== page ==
odds. Duckinck seemed to have little patience for
Locofoco-type radicalism and O’Sullivan’s
magazine editorials indicate that it did not support Young
America’s petition for the International Copyright
9 See John
Louis O’Sullivan, "The Texas Question,"
Democratic Review 14 (April 1844): 423-430. Also,
Sohui Lee, "Manifest Empire: Anglo-American Rivalry and the
Shaping of U.S. Manifest Destiny." Manuscript. In
Romantic Border Crossings, eds. Jeffrey Cass and
Larry Peer. Forthcoming.
10 "Causes of
Poverty," Democratic Review 5 (May 1839): 448-466,
Hume’s writing seemed to gain more attention from
American reviewers during the 1840s. See "Smith’s
Theory of Moral Sentiments," North American Review
8 (March 1819): 371-396; "The History and Moral Relations
of Political Economy," Democratic Review 8
(October 1840): 291-311; "Hume, Voltaire, and Rousseau,"
New Englander and Yale Review 1 (April 1843):
169-184; "Life and Correspondence of David Hume," The
Living Age 10 (August 1846): 249-265.
12 For a
historian’s argument on Republican motherhood in
America see Joan R. Gunderson, To Be Useful to the
World: Women in Revolutionary America, 1740-1790 (New
York: Twayne Publishers, 1996). In addition to
Smith’s notion of moral sentiments, texts in the
Democratic Review also channeled arguments on
domesticity that connected domestic roles of women with the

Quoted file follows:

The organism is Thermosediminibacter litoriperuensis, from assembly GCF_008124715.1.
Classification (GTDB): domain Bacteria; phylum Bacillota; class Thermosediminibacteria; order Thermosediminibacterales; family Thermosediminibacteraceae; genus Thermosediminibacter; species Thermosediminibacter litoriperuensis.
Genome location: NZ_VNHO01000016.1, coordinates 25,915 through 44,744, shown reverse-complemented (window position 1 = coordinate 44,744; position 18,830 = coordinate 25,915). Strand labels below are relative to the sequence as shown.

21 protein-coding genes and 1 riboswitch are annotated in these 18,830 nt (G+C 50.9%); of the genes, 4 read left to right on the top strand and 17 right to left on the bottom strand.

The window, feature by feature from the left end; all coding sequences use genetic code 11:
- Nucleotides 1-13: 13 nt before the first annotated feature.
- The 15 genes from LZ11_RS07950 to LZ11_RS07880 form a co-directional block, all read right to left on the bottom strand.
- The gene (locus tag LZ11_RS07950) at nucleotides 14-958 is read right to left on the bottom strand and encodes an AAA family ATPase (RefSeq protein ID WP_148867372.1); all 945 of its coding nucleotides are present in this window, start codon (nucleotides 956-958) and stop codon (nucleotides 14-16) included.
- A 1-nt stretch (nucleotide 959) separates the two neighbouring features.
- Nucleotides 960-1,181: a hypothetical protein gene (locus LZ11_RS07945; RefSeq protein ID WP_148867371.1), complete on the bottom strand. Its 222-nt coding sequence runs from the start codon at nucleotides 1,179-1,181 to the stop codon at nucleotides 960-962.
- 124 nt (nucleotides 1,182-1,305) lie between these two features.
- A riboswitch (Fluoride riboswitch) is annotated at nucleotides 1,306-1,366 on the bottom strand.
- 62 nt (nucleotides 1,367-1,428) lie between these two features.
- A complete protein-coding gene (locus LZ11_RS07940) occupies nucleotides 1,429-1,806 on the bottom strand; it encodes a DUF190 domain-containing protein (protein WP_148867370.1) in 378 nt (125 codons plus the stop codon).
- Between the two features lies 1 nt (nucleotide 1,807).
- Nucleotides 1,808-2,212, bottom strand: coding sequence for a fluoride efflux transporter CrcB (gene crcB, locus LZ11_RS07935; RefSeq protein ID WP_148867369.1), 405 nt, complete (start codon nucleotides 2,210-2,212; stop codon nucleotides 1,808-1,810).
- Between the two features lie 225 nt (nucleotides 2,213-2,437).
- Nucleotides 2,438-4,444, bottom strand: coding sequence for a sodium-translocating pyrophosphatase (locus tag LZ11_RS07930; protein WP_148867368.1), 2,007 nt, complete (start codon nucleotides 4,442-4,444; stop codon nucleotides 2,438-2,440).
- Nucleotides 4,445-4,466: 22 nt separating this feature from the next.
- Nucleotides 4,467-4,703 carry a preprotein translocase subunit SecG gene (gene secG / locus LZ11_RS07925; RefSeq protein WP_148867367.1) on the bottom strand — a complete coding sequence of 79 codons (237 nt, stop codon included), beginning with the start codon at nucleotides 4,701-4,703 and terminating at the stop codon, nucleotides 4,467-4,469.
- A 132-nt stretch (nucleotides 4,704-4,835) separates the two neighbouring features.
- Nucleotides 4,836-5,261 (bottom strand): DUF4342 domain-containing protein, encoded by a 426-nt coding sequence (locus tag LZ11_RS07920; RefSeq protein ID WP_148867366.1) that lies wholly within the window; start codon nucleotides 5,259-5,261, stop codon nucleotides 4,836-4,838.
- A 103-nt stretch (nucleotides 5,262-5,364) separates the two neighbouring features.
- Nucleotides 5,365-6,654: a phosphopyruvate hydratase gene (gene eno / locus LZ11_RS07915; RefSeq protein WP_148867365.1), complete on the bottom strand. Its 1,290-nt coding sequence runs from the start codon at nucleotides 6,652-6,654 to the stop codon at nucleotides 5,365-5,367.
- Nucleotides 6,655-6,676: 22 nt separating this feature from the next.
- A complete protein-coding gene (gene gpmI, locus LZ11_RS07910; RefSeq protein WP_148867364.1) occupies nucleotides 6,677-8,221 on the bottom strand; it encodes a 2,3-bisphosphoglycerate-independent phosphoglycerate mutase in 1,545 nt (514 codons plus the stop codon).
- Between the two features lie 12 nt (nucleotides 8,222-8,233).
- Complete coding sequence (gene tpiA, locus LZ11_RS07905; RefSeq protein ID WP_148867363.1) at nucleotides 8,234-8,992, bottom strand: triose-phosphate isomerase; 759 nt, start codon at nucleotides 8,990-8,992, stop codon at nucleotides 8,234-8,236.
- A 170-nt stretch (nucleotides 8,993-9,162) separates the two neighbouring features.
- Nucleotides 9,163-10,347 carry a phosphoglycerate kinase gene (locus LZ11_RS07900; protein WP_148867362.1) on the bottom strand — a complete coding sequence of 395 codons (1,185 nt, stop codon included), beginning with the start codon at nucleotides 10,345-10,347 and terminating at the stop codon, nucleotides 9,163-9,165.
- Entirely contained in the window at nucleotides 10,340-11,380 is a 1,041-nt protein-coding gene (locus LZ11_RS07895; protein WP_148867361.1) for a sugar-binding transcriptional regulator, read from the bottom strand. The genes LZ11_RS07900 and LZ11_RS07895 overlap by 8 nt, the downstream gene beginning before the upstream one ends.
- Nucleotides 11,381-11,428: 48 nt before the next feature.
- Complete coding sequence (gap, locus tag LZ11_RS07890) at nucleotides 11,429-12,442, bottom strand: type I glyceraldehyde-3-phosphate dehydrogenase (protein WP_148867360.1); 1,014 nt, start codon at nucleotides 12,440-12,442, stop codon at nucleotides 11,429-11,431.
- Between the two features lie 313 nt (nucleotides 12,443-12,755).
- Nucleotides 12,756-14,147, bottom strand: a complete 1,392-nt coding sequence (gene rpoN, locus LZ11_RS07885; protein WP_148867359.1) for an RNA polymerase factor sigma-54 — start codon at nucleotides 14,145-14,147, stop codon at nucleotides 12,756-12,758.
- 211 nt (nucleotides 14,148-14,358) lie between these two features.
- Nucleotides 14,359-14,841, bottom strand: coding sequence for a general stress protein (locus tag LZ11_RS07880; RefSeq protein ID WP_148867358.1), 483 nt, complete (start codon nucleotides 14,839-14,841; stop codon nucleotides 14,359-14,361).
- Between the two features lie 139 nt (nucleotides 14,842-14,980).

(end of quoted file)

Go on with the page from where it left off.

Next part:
development of political consciousness and national
loyalty. Poems in the Democratic Review like the
anonymously published "Psyche" suffused woman’s world
with republican duty and significance. For the poet of
"Psyche," the moral and political worth of woman’s
world is grounded in the fact that man’s
"[p]atriotism [. . .] grew" in "home’s sweet scenes."
"Psyche, a Poem," Democratic Review 2 (April
1838): 17-31, 27 and 25.
works on the politics of sympathy include Elizabeth Barnes,
States of Sympathy: Seduction and Democracy in the
American Novel (New York: Columbia University Press,
1997). In addition to Glenn Hendler’s Public
Sentiments (2001), see also Kristin Boudreau,
Sympathy in American Literature: American Sentiments
from Jefferson to the Jameses (Gainesville, Fl.:
University Press of Florida, 2002).
14 For an
extended argument about Hawthorne’s connection with
O’Sullivan’s magazine and his political
rhetoric please refer to Lee, "Hawthorne’s Politics
of Story Telling: Two ‘Province-House’ Tales
and Anglomania in the Democratic Review."
Gilmore Simms, "The Epochs and Events of American History,
as Suited to the Purposes of Art in Fiction," 53.
16 [John L.
O’Sullivan] "Wordsworth’s Sonnets on the
Punishment of Death" Democratic Review 10 (March
1842): 272-288. The abolition of capital punishment was one
of O’Sullivan’s pet political projects and the
Wordsworth article should be considered in light of the
publication of O’Sullivan’s tract on capital
punishment a month earlier. A month earlier, the
Democratic Review notified its readers: "Mr.
O’Sullivan’s ‘Report on the Abolition of
Capital Punishment’ has also attracted considerable
attention. We hope that this important subject, which is
now again before the Legislature of this and several other
States, will awaken that interest which it so well
deserves." Democratic Review 10 (February 1842),